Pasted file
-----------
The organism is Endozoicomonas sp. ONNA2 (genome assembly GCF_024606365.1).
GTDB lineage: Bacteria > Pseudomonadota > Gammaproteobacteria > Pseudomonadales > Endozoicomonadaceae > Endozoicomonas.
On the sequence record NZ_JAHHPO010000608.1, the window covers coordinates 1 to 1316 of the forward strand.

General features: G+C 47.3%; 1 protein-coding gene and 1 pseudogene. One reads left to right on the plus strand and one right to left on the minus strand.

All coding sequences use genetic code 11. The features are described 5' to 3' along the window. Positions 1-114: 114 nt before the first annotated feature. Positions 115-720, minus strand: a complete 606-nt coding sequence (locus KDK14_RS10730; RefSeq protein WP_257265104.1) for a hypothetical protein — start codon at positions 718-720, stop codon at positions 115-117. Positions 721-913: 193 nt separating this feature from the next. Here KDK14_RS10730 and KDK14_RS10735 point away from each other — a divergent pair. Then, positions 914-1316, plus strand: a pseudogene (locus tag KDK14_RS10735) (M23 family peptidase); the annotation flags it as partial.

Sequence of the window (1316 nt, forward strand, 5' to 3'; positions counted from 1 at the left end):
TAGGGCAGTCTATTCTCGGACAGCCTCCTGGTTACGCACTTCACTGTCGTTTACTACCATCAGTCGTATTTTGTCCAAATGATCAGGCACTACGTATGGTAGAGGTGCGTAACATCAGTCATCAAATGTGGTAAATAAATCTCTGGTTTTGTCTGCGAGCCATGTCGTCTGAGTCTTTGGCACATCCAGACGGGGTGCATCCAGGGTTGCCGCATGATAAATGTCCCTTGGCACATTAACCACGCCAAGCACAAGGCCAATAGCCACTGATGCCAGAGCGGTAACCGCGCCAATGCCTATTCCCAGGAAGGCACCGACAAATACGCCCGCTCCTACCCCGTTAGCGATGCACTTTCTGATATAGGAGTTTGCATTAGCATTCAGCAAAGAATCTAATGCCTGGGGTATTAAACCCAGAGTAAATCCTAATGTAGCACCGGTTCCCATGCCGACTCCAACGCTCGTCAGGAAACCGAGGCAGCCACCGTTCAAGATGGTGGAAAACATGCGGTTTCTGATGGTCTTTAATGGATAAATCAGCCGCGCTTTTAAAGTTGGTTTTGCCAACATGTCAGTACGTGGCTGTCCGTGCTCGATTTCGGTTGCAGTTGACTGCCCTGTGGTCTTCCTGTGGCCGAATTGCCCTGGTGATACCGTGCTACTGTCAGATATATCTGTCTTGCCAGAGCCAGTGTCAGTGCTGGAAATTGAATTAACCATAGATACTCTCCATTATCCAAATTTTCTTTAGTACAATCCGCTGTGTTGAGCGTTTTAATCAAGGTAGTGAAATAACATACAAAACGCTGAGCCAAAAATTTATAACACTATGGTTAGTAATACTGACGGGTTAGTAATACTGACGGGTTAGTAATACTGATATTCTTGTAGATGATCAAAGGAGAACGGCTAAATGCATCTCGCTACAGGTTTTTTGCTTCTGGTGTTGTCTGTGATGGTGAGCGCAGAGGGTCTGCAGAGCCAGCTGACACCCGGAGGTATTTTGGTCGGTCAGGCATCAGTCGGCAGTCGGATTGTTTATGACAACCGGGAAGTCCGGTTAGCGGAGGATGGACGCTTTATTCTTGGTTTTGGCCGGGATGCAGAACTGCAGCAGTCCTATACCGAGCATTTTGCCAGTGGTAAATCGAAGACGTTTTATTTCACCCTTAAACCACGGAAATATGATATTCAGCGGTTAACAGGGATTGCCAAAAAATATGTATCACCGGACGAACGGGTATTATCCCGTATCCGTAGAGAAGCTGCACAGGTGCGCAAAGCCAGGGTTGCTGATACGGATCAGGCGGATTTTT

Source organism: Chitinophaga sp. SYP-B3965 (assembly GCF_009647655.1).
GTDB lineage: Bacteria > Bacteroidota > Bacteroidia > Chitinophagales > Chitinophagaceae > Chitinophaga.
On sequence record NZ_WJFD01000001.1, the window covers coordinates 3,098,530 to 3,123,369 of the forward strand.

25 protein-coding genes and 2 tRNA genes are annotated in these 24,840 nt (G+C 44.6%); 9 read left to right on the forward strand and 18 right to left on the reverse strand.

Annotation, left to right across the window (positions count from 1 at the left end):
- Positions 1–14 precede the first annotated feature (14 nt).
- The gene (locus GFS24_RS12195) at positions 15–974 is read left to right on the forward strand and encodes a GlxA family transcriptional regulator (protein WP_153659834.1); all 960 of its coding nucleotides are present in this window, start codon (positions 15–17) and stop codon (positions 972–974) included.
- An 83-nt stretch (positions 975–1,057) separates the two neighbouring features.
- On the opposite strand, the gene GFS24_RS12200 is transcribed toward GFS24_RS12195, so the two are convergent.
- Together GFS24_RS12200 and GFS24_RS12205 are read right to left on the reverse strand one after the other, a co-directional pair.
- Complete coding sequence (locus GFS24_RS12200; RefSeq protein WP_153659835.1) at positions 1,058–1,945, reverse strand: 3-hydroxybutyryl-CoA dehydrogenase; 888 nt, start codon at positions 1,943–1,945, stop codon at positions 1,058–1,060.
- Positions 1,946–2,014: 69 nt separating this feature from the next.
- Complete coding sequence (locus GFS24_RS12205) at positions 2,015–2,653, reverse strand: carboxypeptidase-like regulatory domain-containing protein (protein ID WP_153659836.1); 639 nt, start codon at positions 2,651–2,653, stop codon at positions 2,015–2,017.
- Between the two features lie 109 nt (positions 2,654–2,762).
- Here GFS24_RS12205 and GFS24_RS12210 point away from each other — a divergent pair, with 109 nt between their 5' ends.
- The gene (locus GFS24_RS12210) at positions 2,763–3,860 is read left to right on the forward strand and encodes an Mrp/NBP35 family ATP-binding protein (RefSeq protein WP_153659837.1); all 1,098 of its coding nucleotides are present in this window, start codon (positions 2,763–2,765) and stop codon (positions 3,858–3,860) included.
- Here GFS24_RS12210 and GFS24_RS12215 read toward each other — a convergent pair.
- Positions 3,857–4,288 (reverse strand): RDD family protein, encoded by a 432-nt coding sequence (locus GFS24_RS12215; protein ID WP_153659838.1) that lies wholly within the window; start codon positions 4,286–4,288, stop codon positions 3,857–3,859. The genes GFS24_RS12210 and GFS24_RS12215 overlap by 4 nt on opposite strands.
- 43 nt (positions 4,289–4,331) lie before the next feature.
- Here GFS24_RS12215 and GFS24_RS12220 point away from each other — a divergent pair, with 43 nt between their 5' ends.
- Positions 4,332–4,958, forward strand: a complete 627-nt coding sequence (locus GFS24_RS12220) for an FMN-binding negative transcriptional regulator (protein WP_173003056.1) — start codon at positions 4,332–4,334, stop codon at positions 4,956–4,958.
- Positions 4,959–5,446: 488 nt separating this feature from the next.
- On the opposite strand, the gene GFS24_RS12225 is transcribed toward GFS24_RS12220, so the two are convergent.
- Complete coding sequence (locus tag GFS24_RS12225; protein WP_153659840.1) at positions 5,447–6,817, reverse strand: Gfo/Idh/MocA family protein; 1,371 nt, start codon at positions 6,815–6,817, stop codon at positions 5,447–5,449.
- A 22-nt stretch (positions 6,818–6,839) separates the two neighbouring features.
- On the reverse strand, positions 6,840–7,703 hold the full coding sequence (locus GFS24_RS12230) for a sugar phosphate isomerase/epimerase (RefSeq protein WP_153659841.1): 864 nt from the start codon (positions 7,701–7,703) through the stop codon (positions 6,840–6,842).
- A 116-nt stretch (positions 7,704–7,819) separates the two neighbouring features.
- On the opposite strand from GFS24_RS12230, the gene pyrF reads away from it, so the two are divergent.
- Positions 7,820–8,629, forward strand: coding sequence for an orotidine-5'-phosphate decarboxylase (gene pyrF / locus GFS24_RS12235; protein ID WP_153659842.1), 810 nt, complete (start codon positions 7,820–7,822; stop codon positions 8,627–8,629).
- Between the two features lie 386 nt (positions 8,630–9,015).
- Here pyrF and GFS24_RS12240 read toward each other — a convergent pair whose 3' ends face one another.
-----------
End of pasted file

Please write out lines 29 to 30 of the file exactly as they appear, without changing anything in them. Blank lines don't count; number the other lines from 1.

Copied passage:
- Positions 4,959–5,446: 488 nt separating this feature from the next.
- On the opposite strand, the gene GFS24_RS12225 is transcribed toward GFS24_RS12220, so the two are convergent.